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Reynold's Number for a Cantilever Beam

  1. Dec 1, 2008 #1
    Good Evening!

    I've been looking at this problem for a bit and I am a little stumped on it. I asked two graduate level Fluids TAs and my other classmates and they are stumped as well. I hope that you can help...

    I am doing an experiment that involves a cantilever beam and wind flow that is forcing the beam to deflect downward. The flow bench is positioned above the cantilever and is blowing the air in the same direction as the deflection. I am then taking a thermal anemometer and measuring the velocities at points just above and below the beam, starting at the center of the beam and working my way out until the velocity is zero. I hope to achieve a measured flow pattern around the beam from the anemometer.

    I am trying to non-dimensionalize my flow velocities for my results and I am having an issue figuring out how to characterize the Reynolds Number for this flow. I was using D as the distance from the center line axis of the cantilever (perpendicular to the flow) but I don't think that is right. How would you calculate a Reynolds Number for this type of problem?

    Let me know if you need help visualizing it.

    Thank you,

    C.S.
     
  2. jcsd
  3. Dec 1, 2008 #2
    I think I need help visualizing it. From what I understand you basically have a long rectangular object immersed in a moving fluid and you are trying to measure its velocity profile using a manometer. If this is the case then you would just calculate the Reynolds number the same way you would for any immersed body. I would just consider the sides of the beam (you don't give any info about geometry so I'm assuming its square) as flat plates and determine your Rel at the trailing edge of the side of the beam.
     
  4. Dec 1, 2008 #3
    [​IMG]

    If that helps a little bit.

    The beam is just a regular rectangular cantilever beam that is placed in the flow. The dashed red lines signify the planes that I measured the flow velocity in at 5 millimeter increments, starting at the the mid point of the beam and moving out 50 millimeters. The top line ends up just being the freestream velocity out of the air bench. The other three is greatly changed by the body within the flow.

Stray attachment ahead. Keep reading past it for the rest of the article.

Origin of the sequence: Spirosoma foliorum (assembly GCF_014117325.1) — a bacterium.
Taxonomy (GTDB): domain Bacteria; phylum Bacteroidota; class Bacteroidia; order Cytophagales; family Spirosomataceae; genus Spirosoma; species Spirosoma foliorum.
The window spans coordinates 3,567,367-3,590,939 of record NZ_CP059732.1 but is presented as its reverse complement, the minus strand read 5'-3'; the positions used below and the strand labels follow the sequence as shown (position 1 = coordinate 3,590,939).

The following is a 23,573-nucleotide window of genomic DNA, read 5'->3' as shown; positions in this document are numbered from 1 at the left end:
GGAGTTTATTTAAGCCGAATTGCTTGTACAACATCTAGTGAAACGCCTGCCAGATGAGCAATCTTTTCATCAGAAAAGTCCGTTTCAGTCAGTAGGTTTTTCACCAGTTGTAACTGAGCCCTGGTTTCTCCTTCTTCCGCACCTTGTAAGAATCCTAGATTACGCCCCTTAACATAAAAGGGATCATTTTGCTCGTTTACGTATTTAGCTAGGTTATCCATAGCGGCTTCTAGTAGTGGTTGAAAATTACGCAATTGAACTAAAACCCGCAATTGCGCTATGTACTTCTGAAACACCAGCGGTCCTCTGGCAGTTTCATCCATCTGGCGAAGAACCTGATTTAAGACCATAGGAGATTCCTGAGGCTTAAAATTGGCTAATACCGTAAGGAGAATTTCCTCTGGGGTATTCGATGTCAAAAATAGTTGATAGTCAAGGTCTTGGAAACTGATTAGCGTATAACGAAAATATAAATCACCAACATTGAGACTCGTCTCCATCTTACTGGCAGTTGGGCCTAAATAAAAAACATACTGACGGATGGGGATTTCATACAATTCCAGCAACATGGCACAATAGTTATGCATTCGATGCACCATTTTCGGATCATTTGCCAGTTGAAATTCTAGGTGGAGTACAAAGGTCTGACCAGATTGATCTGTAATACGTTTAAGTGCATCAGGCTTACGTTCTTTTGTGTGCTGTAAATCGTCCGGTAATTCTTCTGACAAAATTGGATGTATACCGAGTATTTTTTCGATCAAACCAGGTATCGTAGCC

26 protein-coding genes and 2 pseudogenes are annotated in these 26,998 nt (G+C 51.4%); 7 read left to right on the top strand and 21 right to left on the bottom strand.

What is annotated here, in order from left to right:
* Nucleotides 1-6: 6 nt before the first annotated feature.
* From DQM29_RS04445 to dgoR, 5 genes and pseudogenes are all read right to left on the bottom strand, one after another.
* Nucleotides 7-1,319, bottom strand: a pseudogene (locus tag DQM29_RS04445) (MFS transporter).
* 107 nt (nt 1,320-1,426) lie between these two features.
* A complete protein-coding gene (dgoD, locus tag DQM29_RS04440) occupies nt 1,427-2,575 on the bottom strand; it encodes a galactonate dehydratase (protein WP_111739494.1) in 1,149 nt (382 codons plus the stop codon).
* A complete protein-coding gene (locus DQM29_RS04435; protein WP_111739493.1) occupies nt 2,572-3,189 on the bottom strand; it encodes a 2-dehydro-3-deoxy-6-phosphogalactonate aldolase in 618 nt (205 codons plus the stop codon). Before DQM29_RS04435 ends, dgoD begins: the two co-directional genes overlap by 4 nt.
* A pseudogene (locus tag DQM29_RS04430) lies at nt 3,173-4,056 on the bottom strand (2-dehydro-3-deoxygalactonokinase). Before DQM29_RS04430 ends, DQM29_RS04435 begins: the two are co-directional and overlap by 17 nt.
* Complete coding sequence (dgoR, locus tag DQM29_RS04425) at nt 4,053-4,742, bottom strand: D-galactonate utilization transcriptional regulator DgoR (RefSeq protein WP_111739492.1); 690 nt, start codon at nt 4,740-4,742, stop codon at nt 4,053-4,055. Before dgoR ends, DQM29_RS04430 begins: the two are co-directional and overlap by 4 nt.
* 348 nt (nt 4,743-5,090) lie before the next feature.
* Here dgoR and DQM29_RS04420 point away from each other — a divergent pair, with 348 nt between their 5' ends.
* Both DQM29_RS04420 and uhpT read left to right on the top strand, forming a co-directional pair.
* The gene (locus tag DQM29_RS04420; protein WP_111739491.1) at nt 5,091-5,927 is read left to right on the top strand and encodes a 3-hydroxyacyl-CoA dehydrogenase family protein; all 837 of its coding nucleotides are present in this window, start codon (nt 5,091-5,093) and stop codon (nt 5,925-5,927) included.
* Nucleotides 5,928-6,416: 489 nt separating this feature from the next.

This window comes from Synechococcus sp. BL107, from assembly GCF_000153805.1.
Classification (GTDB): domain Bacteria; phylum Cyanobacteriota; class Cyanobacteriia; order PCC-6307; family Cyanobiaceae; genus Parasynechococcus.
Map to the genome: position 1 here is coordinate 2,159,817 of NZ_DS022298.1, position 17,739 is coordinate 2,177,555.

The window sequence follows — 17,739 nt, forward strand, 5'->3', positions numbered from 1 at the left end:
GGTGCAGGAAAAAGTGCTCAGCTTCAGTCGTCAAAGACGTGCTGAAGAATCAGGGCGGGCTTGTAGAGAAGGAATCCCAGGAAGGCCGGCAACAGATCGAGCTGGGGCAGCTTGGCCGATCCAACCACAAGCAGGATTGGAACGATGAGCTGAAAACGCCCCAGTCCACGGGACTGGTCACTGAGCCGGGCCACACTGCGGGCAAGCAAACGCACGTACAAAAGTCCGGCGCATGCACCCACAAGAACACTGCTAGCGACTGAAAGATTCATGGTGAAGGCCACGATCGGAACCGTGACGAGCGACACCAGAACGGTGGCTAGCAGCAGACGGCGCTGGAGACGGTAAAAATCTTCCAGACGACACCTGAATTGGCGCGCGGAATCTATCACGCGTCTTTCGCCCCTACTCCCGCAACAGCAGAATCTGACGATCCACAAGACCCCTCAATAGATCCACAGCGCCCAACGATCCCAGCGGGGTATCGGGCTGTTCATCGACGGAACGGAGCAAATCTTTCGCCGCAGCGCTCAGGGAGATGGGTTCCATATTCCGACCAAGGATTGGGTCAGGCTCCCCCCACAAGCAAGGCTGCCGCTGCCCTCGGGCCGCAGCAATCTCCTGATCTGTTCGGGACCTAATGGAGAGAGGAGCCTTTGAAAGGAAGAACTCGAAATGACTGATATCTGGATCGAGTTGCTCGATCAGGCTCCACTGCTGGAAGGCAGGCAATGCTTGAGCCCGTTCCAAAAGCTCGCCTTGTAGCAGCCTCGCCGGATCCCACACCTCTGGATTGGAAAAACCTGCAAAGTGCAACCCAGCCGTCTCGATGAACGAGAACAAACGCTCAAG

With the average velocity through the thermal anemometer measured, all I need is to figure out the characteristic dimension to be used...and that is which stumped me. Should every position measured have it's own Reynolds number since it is at a different location? I was using the distance from the centerline of the beam but I just have a tingle in the back of my mind that won't go away.
     
  5. Dec 1, 2008 #4

    FredGarvin

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    Science Advisor

    The D in the Reynolds number is actually a convention for some characteristic length. Have you seen any tests with the RE being calculated for a flow perpendicular to a flat plate? In other flat plate tests, the characteristic length is the length along the plate. In your case the thickness of the plate is in the direction of the flow so I would think that that is your number. Try doing some looking into flat plate tests.
     
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